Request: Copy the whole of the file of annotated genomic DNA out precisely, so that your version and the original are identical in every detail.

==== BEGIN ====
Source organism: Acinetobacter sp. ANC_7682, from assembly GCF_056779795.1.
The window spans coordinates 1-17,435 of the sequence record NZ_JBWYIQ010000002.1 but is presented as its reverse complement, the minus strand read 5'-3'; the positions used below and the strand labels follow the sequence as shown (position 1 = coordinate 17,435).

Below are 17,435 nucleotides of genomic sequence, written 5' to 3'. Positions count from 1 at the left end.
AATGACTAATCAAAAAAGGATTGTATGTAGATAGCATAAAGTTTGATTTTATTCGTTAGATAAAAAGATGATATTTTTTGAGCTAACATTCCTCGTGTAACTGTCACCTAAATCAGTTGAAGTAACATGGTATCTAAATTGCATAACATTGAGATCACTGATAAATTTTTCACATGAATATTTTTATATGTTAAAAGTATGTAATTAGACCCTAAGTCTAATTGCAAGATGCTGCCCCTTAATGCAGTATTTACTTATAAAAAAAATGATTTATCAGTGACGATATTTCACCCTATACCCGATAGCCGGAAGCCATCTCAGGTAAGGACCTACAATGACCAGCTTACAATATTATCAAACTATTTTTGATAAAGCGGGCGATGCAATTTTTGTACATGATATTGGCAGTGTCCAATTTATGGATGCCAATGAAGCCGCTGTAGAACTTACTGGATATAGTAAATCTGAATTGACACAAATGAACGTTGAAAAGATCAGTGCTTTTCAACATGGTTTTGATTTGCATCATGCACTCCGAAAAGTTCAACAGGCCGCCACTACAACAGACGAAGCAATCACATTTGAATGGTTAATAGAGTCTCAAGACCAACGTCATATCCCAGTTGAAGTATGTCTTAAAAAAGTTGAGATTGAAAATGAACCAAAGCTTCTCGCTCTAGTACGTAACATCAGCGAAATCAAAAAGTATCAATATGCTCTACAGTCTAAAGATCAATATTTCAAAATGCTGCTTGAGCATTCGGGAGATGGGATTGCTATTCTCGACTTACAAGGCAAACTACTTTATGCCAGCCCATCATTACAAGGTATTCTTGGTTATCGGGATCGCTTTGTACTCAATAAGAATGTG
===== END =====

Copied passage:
Source organism: Acinetobacter sp. ANC_7682, from assembly GCF_056779795.1.
The window spans coordinates 1-17,435 of the sequence record NZ_JBWYIQ010000002.1 but is presented as its reverse complement, the minus strand read 5'-3'; the positions used below and the strand labels follow the sequence as shown (position 1 = coordinate 17,435).

Below are 17,435 nucleotides of genomic sequence, written 5' to 3'. Positions count from 1 at the left end.
AATGACTAATCAAAAAAGGATTGTATGTAGATAGCATAAAGTTTGATTTTATTCGTTAGATAAAAAGATGATATTTTTTGAGCTAACATTCCTCGTGTAACTGTCACCTAAATCAGTTGAAGTAACATGGTATCTAAATTGCATAACATTGAGATCACTGATAAATTTTTCACATGAATATTTTTATATGTTAAAAGTATGTAATTAGACCCTAAGTCTAATTGCAAGATGCTGCCCCTTAATGCAGTATTTACTTATAAAAAAAATGATTTATCAGTGACGATATTTCACCCTATACCCGATAGCCGGAAGCCATCTCAGGTAAGGACCTACAATGACCAGCTTACAATATTATCAAACTATTTTTGATAAAGCGGGCGATGCAATTTTTGTACATGATATTGGCAGTGTCCAATTTATGGATGCCAATGAAGCCGCTGTAGAACTTACTGGATATAGTAAATCTGAATTGACACAAATGAACGTTGAAAAGATCAGTGCTTTTCAACATGGTTTTGATTTGCATCATGCACTCCGAAAAGTTCAACAGGCCGCCACTACAACAGACGAAGCAATCACATTTGAATGGTTAATAGAGTCTCAAGACCAACGTCATATCCCAGTTGAAGTATGTCTTAAAAAAGTTGAGATTGAAAATGAACCAAAGCTTCTCGCTCTAGTACGTAACATCAGCGAAATCAAAAAGTATCAATATGCTCTACAGTCTAAAGATCAATATTTCAAAATGCTGCTTGAGCATTCGGGAGATGGGATTGCTATTCTCGACTTACAAGGCAAACTACTTTATGCCAGCCCATCATTACAAGGTATTCTTGGTTATCGGGATCGCTTTGTACTCAATAAGAATGTG